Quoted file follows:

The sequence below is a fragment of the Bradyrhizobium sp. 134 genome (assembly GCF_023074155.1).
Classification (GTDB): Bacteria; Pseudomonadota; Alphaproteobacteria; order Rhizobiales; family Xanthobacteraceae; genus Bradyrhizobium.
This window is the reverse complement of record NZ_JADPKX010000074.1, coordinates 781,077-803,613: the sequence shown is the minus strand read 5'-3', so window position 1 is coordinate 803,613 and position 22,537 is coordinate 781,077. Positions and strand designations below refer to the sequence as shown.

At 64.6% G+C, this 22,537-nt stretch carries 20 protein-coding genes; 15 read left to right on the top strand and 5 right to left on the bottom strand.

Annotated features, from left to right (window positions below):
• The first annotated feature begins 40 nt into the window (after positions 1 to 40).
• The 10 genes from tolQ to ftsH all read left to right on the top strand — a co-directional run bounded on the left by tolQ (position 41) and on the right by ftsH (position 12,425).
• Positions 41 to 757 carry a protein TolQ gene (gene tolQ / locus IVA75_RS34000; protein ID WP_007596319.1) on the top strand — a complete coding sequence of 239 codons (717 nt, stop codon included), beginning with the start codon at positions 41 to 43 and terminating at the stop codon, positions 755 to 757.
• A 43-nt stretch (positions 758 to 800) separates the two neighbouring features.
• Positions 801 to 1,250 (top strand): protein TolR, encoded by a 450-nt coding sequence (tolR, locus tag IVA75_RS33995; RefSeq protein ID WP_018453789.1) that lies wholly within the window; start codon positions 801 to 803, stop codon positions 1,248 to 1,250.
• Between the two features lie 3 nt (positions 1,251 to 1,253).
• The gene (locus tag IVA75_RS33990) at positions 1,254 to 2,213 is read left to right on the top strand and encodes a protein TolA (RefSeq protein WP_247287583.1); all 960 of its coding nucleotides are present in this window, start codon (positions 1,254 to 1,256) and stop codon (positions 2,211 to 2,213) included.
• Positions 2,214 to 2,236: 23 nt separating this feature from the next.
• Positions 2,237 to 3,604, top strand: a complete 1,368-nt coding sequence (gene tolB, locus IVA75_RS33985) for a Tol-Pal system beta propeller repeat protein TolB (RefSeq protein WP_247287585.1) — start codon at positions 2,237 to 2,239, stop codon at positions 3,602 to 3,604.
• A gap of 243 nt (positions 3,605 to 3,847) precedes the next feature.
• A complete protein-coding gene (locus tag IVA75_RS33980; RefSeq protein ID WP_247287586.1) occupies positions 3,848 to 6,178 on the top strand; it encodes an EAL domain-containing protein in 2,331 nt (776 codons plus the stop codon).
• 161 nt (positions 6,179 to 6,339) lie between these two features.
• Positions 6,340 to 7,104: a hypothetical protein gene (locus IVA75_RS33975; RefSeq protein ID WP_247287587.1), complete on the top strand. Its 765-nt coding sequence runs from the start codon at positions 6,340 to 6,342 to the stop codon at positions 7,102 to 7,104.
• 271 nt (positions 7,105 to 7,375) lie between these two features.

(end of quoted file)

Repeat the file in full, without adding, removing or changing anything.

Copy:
The sequence below is a fragment of the Bradyrhizobium sp. 134 genome (assembly GCF_023074155.1).
Classification (GTDB): Bacteria; Pseudomonadota; Alphaproteobacteria; order Rhizobiales; family Xanthobacteraceae; genus Bradyrhizobium.
This window is the reverse complement of record NZ_JADPKX010000074.1, coordinates 781,077-803,613: the sequence shown is the minus strand read 5'-3', so window position 1 is coordinate 803,613 and position 22,537 is coordinate 781,077. Positions and strand designations below refer to the sequence as shown.

At 64.6% G+C, this 22,537-nt stretch carries 20 protein-coding genes; 15 read left to right on the top strand and 5 right to left on the bottom strand.

Annotated features, from left to right (window positions below):
• The first annotated feature begins 40 nt into the window (after positions 1 to 40).
• The 10 genes from tolQ to ftsH all read left to right on the top strand — a co-directional run bounded on the left by tolQ (position 41) and on the right by ftsH (position 12,425).
• Positions 41 to 757 carry a protein TolQ gene (gene tolQ / locus IVA75_RS34000; protein ID WP_007596319.1) on the top strand — a complete coding sequence of 239 codons (717 nt, stop codon included), beginning with the start codon at positions 41 to 43 and terminating at the stop codon, positions 755 to 757.
• A 43-nt stretch (positions 758 to 800) separates the two neighbouring features.
• Positions 801 to 1,250 (top strand): protein TolR, encoded by a 450-nt coding sequence (tolR, locus tag IVA75_RS33995; RefSeq protein ID WP_018453789.1) that lies wholly within the window; start codon positions 801 to 803, stop codon positions 1,248 to 1,250.
• Between the two features lie 3 nt (positions 1,251 to 1,253).
• The gene (locus tag IVA75_RS33990) at positions 1,254 to 2,213 is read left to right on the top strand and encodes a protein TolA (RefSeq protein WP_247287583.1); all 960 of its coding nucleotides are present in this window, start codon (positions 1,254 to 1,256) and stop codon (positions 2,211 to 2,213) included.
• Positions 2,214 to 2,236: 23 nt separating this feature from the next.
• Positions 2,237 to 3,604, top strand: a complete 1,368-nt coding sequence (gene tolB, locus IVA75_RS33985) for a Tol-Pal system beta propeller repeat protein TolB (RefSeq protein WP_247287585.1) — start codon at positions 2,237 to 2,239, stop codon at positions 3,602 to 3,604.
• A gap of 243 nt (positions 3,605 to 3,847) precedes the next feature.
• A complete protein-coding gene (locus tag IVA75_RS33980; RefSeq protein ID WP_247287586.1) occupies positions 3,848 to 6,178 on the top strand; it encodes an EAL domain-containing protein in 2,331 nt (776 codons plus the stop codon).
• 161 nt (positions 6,179 to 6,339) lie between these two features.
• Positions 6,340 to 7,104: a hypothetical protein gene (locus IVA75_RS33975; RefSeq protein ID WP_247287587.1), complete on the top strand. Its 765-nt coding sequence runs from the start codon at positions 6,340 to 6,342 to the stop codon at positions 7,102 to 7,104.
• 271 nt (positions 7,105 to 7,375) lie between these two features.